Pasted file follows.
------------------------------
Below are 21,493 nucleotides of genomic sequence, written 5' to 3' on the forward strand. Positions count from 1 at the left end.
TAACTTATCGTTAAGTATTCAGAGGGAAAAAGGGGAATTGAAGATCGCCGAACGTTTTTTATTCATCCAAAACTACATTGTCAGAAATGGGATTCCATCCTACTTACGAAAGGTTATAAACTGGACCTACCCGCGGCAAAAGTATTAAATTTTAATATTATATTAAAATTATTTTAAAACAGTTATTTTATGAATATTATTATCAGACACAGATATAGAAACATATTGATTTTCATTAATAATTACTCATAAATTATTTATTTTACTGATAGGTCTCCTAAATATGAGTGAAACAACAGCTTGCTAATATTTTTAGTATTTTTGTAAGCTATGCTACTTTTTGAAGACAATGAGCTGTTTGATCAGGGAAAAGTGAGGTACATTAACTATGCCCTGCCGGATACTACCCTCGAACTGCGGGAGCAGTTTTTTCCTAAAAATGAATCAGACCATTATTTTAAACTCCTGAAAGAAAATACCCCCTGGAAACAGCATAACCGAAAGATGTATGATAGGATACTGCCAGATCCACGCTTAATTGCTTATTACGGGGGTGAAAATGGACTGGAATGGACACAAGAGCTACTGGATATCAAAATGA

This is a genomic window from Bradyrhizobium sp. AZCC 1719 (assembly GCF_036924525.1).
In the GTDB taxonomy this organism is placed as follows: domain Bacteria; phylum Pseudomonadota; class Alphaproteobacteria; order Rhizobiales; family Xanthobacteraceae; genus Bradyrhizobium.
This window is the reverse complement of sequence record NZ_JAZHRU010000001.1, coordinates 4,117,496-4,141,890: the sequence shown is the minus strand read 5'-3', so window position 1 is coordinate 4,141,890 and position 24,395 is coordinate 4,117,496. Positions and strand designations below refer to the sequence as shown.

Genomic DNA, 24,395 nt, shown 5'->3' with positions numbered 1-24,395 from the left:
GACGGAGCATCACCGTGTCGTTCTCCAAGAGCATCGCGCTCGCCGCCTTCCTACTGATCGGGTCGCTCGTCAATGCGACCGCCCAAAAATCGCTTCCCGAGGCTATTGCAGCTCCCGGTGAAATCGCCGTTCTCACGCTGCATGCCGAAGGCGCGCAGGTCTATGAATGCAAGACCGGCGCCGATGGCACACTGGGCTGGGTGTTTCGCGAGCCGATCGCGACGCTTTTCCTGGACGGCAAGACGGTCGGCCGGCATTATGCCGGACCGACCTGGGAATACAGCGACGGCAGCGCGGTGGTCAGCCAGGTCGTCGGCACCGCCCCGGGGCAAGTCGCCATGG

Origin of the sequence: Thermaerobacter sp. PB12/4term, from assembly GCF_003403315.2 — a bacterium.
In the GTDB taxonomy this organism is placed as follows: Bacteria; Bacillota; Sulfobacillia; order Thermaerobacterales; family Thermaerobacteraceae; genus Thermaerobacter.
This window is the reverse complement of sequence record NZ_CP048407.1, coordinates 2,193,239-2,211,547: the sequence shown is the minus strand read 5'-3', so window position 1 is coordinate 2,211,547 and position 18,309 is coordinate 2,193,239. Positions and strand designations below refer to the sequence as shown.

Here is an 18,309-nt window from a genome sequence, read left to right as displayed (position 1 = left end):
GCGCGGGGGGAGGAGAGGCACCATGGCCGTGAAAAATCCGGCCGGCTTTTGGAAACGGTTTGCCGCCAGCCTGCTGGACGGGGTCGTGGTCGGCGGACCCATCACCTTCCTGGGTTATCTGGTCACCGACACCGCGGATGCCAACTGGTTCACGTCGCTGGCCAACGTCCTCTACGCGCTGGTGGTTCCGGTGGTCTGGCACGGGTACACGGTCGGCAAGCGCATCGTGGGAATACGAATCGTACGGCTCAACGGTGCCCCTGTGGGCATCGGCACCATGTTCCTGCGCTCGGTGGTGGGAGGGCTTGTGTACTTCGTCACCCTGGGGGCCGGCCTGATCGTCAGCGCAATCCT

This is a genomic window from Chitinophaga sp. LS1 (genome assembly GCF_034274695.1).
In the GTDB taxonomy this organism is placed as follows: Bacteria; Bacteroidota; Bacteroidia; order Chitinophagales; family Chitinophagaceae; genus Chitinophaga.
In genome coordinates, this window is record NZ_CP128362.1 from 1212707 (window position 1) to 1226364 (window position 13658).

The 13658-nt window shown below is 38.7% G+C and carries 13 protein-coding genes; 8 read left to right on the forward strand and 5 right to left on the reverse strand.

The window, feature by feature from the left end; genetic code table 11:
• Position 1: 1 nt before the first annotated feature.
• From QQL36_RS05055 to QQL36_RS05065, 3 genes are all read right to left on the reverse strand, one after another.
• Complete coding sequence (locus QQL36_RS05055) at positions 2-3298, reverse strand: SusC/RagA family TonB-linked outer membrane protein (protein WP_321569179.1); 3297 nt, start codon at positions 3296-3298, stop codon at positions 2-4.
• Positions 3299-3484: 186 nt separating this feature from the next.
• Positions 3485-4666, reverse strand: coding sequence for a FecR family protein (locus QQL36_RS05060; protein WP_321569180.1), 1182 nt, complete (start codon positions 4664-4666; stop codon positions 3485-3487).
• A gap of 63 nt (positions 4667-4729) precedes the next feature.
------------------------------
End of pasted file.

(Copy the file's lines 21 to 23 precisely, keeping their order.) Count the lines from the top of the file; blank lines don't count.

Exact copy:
• Positions 3299-3484: 186 nt separating this feature from the next.
• Positions 3485-4666, reverse strand: coding sequence for a FecR family protein (locus QQL36_RS05060; protein WP_321569180.1), 1182 nt, complete (start codon positions 4664-4666; stop codon positions 3485-3487).
• A gap of 63 nt (positions 4667-4729) precedes the next feature.